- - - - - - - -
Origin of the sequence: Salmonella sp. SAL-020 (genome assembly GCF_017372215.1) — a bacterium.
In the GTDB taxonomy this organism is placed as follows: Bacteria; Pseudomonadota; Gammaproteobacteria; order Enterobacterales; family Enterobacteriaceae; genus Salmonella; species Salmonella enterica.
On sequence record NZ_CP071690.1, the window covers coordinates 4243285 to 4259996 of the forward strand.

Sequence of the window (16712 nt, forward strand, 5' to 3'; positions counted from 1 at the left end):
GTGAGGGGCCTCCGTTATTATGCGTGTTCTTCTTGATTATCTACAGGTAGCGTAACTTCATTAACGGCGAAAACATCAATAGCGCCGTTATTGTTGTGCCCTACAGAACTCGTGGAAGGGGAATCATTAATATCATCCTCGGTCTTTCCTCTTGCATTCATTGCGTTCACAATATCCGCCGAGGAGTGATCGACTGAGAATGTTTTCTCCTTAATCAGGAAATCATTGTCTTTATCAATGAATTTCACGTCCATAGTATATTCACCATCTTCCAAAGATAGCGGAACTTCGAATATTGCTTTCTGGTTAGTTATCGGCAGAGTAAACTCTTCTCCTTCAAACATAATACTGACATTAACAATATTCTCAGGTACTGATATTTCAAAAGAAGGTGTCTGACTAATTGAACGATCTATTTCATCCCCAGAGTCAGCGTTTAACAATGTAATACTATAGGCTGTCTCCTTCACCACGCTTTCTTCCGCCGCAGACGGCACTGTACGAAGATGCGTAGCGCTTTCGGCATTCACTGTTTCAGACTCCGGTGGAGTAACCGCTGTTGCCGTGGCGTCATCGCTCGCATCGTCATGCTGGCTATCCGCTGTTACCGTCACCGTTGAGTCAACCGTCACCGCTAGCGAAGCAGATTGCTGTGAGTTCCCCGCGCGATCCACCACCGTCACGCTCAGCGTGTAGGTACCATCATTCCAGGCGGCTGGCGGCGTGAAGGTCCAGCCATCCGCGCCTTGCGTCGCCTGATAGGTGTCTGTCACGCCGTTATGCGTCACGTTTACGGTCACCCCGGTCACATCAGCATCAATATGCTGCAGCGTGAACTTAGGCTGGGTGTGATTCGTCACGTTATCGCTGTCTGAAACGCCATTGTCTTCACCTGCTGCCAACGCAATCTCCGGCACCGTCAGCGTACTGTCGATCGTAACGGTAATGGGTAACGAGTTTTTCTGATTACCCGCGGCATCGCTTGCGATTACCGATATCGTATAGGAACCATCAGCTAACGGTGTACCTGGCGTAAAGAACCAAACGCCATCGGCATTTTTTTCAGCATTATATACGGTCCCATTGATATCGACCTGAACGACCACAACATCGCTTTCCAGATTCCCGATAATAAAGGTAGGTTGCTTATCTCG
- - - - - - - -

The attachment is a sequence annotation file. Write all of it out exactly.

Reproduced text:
Origin of the sequence: Salmonella sp. SAL-020 (genome assembly GCF_017372215.1) — a bacterium.
In the GTDB taxonomy this organism is placed as follows: Bacteria; Pseudomonadota; Gammaproteobacteria; order Enterobacterales; family Enterobacteriaceae; genus Salmonella; species Salmonella enterica.
On sequence record NZ_CP071690.1, the window covers coordinates 4243285 to 4259996 of the forward strand.

Sequence of the window (16712 nt, forward strand, 5' to 3'; positions counted from 1 at the left end):
GTGAGGGGCCTCCGTTATTATGCGTGTTCTTCTTGATTATCTACAGGTAGCGTAACTTCATTAACGGCGAAAACATCAATAGCGCCGTTATTGTTGTGCCCTACAGAACTCGTGGAAGGGGAATCATTAATATCATCCTCGGTCTTTCCTCTTGCATTCATTGCGTTCACAATATCCGCCGAGGAGTGATCGACTGAGAATGTTTTCTCCTTAATCAGGAAATCATTGTCTTTATCAATGAATTTCACGTCCATAGTATATTCACCATCTTCCAAAGATAGCGGAACTTCGAATATTGCTTTCTGGTTAGTTATCGGCAGAGTAAACTCTTCTCCTTCAAACATAATACTGACATTAACAATATTCTCAGGTACTGATATTTCAAAAGAAGGTGTCTGACTAATTGAACGATCTATTTCATCCCCAGAGTCAGCGTTTAACAATGTAATACTATAGGCTGTCTCCTTCACCACGCTTTCTTCCGCCGCAGACGGCACTGTACGAAGATGCGTAGCGCTTTCGGCATTCACTGTTTCAGACTCCGGTGGAGTAACCGCTGTTGCCGTGGCGTCATCGCTCGCATCGTCATGCTGGCTATCCGCTGTTACCGTCACCGTTGAGTCAACCGTCACCGCTAGCGAAGCAGATTGCTGTGAGTTCCCCGCGCGATCCACCACCGTCACGCTCAGCGTGTAGGTACCATCATTCCAGGCGGCTGGCGGCGTGAAGGTCCAGCCATCCGCGCCTTGCGTCGCCTGATAGGTGTCTGTCACGCCGTTATGCGTCACGTTTACGGTCACCCCGGTCACATCAGCATCAATATGCTGCAGCGTGAACTTAGGCTGGGTGTGATTCGTCACGTTATCGCTGTCTGAAACGCCATTGTCTTCACCTGCTGCCAACGCAATCTCCGGCACCGTCAGCGTACTGTCGATCGTAACGGTAATGGGTAACGAGTTTTTCTGATTACCCGCGGCATCGCTTGCGATTACCGATATCGTATAGGAACCATCAGCTAACGGTGTACCTGGCGTAAAGAACCAAACGCCATCGGCATTTTTTTCAGCATTATATACGGTCCCATTGATATCGACCTGAACGACCACAACATCGCTTTCCAGATTCCCGATAATAAAGGTAGGTTGCTTATCTCG